When Navy/Marine Corps Intranet was announced last year, Seat was close to signing up a couple of Navy commands, said Wren.
But with the intranet, all of the elements of the service became off limits to either Seat or ODIN.
On another front, the Defense Logistics Agency considered Seat and ODIN before opting to use the GSA schedule to put together its seat management program. The agency believed that the schedule offered greater flexibility, said Chad Krainer, DLA contracting officers representative.
The DLA contract was awarded to Wang under a blanket purchase agreement worth about $20 million over five years and initially covering 2,200 seats. Unlike programs crafted under Seat or ODIN, the agency, for now, is maintaining ownership of equipment.
Orders off other programs, such as the GSA schedule, are expected to increase as desktop outsourcing takes root within the U.S. government.
"We've had some interest from the schedule," said Tom Arnsmeyer, vice president of IT management services at Federal Data Corp. However, Arnsmeyer worries that proliferation of different seat management schemes may cause some confusion.
"Under a schedule contract or some of these other procurements, it is hard to tell what services are included," he said.
On an upbeat note, both Seat and ODIN report unabated interest in their products. "We still give two to three briefings a month" to outside agencies, said Hagerty.
Seat has two orders on the street now for pilot projects at the departments of Education and State for about 1,000 and 200 seats, respectively, said Wren, adding the program has its sights on recruiting ATF when it re-bids its program next year.
"We are not eliminating any possibilities," including Seat, ODIN or re-upping with Unisys, Schambach said.
Another program for the Air Force's Special Operations Forces at Wright-Patterson Air Force Base in Dayton, Ohio, is primed to expand, said Steve Miller deputy director of the program. Last month, Miller rewrote the contract with Federal Data Corp. to make it easier for additional organizations to use.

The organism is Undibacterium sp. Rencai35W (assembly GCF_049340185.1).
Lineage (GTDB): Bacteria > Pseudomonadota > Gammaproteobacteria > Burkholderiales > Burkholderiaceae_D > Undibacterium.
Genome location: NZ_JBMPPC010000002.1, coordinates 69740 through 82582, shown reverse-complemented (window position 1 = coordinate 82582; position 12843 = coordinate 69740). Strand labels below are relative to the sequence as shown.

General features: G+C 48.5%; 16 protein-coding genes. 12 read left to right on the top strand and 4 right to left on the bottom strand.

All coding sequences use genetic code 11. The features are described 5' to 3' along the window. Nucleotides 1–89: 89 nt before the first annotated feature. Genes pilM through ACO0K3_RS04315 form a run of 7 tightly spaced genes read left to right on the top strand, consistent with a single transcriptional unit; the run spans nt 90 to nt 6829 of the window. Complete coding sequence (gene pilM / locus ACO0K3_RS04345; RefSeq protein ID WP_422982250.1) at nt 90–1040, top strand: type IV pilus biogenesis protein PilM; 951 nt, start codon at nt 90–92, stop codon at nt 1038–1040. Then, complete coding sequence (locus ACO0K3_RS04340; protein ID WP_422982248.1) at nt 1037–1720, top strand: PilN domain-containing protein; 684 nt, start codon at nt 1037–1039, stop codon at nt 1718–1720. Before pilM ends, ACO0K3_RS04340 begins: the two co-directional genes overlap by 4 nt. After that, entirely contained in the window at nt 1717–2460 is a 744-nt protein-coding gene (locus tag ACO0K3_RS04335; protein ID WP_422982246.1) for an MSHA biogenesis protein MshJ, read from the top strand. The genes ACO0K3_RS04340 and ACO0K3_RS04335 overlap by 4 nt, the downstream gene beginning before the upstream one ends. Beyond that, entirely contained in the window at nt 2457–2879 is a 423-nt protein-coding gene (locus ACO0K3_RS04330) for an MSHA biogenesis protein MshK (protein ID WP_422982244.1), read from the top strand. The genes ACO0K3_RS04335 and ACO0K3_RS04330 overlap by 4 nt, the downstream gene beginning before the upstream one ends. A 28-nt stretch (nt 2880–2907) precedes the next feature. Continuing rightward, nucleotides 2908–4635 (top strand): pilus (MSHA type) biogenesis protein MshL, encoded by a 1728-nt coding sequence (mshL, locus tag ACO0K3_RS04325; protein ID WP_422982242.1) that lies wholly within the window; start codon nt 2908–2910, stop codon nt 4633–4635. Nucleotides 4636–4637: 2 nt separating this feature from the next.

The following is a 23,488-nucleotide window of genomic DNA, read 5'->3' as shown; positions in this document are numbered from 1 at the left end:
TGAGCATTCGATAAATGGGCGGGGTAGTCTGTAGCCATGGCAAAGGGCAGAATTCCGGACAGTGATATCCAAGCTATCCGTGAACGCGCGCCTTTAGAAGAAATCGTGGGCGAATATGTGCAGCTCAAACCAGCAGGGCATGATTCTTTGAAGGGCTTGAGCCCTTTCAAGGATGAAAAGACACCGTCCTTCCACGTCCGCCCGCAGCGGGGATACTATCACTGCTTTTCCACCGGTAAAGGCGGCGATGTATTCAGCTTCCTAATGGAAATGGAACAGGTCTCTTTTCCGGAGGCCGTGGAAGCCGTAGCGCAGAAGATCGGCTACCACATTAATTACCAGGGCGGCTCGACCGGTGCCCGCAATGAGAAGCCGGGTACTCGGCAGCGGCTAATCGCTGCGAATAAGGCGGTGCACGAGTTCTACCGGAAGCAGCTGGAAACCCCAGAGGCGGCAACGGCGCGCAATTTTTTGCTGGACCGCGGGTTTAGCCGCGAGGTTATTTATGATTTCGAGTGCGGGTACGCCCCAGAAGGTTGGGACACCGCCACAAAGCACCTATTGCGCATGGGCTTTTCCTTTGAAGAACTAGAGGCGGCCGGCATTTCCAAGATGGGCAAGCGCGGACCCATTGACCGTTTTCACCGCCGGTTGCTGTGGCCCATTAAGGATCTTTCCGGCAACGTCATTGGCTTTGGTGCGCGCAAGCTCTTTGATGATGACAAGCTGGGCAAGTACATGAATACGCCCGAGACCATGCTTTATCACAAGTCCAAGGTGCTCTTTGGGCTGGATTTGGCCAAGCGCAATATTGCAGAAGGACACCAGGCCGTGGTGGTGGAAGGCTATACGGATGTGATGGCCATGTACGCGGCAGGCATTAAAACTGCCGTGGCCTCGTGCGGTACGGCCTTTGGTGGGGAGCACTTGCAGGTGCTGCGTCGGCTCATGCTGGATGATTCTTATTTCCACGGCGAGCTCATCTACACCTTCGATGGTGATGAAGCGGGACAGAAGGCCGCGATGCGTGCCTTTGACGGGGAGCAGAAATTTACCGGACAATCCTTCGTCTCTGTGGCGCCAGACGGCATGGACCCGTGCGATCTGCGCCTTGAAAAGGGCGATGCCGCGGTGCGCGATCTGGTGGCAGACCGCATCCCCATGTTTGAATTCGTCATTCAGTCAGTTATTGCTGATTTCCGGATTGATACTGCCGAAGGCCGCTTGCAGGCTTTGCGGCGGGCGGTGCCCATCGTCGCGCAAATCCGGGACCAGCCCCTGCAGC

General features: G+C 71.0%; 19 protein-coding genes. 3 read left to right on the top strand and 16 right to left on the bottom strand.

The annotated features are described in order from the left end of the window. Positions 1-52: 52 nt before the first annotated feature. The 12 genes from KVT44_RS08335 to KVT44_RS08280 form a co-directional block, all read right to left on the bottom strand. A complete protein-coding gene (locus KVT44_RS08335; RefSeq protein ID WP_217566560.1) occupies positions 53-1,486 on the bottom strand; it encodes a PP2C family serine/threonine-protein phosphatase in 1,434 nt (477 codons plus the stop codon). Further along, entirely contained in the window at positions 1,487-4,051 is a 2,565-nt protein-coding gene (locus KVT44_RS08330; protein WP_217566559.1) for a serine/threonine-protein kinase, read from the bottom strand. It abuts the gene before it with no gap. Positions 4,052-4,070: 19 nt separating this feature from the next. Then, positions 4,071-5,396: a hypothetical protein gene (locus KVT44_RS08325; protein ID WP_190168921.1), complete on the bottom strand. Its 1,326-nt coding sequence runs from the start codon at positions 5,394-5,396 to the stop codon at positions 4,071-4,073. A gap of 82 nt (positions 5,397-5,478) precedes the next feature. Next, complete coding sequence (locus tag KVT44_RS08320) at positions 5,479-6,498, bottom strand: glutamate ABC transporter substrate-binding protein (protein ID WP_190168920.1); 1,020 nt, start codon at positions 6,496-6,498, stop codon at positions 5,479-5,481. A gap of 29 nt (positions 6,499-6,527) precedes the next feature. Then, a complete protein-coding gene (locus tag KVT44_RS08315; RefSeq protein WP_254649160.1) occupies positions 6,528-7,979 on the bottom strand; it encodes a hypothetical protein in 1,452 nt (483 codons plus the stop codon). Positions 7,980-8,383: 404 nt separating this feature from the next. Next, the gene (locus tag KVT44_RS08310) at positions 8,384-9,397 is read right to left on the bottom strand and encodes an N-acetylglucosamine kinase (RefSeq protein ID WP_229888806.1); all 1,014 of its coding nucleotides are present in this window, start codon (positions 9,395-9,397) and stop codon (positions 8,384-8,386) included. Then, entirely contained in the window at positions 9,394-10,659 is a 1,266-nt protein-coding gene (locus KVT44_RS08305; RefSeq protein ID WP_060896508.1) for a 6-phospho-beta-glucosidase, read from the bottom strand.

"Right now, we've got 200 seats under contract at the Special Operation Forces [systems program office]," said Miller, who noted several other program offices are considering it. They include the Air Force Materiel Command, which is exploring outsourcing 2,500 seats at its headquarters building at Wright-Patterson.
Desktop Outsourcing Orders Off Seat and ODIN
| Organization|| Contract|| Award Date|| Prime Contractor|| Value|
NASA Goddard Space Flight Center
(Now ACS Government Services)
|NASA Johnson Space Center|
NASA Kennedy Space Center
NASA Marshall Space Flight Center
NASA Stennis Space Center
|ODIN||December 1998||OAO Corp.||$154.9 million|
| General Services Administration|| Seat|| December 1998|| Litton-PRC||$114 million|
| Treasury Department|
| Seat|| June 1999|| Boeing Information Services Inc.|
(Now part of SAIC)
|Health Care Finance Administration||ODIN||June 1999||DynCorp TechServ||$50.9 million|
Housing and Urban Development,
Office of Inspector General
Federal Data Corp
|Wright-Patterson Air Force Base,|
Special Operations Forces/
Systems Program Office
|Seat||September 1999||Federal Data Corp.||$10 million|
|Peace Corps||Seat||April 2000||Federal Data Corp.||$16.9 million|
|NASA, Washington headquarters||ODIN||January 2000||SAIC Information Services||$20.1 million|
|Glenn Research Center|
Dryden Flight Research Center
Langley Research Center
Ames Research Center
|ODIN||July 2000||Intellisource||$123.7 million|